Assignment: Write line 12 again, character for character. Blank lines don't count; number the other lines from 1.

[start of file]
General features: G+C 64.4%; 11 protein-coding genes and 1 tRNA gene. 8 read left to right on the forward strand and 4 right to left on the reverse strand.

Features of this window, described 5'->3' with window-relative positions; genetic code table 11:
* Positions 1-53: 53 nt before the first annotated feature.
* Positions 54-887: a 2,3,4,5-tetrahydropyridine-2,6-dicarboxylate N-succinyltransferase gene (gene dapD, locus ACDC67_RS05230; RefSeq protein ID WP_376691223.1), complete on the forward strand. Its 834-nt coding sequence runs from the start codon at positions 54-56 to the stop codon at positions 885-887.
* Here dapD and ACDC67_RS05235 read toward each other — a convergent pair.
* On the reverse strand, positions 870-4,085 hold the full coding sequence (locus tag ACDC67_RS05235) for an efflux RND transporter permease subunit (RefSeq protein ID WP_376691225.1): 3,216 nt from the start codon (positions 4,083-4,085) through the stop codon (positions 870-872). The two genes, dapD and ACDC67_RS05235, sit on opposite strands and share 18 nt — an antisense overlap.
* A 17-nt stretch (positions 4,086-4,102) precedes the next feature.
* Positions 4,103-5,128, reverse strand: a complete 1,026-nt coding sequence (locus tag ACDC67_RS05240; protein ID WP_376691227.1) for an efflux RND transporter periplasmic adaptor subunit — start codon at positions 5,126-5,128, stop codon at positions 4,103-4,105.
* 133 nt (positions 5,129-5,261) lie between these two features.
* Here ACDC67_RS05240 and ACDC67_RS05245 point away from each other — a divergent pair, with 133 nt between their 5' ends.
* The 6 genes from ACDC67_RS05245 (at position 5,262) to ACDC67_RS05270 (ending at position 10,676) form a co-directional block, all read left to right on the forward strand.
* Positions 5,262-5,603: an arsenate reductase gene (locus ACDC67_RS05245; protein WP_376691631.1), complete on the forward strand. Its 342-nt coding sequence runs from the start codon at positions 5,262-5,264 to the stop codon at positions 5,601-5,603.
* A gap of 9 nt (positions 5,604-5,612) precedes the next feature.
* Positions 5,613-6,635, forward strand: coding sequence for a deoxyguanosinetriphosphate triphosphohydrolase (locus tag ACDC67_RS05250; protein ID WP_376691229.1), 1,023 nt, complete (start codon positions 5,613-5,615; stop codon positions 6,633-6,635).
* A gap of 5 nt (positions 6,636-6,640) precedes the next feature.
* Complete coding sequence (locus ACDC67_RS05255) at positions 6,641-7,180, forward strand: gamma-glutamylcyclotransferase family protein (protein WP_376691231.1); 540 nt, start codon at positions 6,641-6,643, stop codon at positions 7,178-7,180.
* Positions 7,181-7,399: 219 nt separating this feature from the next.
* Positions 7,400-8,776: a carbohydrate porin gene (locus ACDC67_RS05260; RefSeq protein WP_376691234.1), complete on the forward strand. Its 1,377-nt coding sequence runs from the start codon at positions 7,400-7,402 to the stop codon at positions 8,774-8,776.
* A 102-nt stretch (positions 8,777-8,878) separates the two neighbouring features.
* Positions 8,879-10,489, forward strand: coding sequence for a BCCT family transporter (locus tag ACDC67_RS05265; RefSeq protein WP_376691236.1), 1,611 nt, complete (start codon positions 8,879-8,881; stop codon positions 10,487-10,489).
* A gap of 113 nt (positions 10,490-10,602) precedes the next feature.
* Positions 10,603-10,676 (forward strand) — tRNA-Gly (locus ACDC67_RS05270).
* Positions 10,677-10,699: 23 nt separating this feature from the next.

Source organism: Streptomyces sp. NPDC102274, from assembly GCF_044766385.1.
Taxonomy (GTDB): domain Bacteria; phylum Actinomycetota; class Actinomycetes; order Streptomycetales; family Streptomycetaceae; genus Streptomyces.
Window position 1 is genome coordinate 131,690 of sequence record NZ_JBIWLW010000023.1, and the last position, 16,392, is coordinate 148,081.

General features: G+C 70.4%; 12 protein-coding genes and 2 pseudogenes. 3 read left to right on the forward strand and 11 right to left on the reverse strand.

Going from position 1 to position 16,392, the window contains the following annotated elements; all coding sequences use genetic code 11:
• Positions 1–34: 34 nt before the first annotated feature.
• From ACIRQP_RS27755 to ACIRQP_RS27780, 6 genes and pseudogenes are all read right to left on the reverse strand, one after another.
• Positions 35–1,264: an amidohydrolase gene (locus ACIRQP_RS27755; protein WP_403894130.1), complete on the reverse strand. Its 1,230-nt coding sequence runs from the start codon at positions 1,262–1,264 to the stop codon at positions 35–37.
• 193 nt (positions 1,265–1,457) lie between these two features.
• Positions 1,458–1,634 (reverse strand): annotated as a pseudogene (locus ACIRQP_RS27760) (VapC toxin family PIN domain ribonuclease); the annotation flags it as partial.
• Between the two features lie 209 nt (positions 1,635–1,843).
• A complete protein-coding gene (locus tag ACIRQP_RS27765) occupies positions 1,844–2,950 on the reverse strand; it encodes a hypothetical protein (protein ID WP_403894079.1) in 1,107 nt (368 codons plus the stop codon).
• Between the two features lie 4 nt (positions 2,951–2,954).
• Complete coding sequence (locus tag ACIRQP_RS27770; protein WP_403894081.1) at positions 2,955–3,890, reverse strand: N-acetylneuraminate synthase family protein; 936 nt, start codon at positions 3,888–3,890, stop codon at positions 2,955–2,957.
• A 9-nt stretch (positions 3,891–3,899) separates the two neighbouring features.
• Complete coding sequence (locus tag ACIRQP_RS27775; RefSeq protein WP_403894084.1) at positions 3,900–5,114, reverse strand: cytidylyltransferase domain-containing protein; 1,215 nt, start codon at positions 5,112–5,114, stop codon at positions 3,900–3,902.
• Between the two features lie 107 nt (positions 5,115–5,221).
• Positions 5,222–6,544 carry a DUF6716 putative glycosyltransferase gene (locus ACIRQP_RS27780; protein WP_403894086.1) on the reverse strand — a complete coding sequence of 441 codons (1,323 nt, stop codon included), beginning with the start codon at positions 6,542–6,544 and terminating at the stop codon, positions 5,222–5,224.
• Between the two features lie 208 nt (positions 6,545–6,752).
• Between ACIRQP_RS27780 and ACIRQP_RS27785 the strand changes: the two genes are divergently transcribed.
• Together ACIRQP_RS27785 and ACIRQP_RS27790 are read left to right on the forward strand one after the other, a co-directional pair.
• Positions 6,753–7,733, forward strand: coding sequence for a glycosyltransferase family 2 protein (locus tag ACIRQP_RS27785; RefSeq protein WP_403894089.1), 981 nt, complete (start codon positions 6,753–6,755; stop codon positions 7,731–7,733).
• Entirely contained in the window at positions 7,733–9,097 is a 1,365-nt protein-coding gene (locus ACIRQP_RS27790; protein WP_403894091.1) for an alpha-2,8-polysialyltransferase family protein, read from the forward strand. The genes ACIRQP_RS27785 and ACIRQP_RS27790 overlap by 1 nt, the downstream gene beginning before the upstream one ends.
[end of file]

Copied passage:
* Positions 5,262-5,603: an arsenate reductase gene (locus ACDC67_RS05245; protein WP_376691631.1), complete on the forward strand. Its 342-nt coding sequence runs from the start codon at positions 5,262-5,264 to the stop codon at positions 5,601-5,603.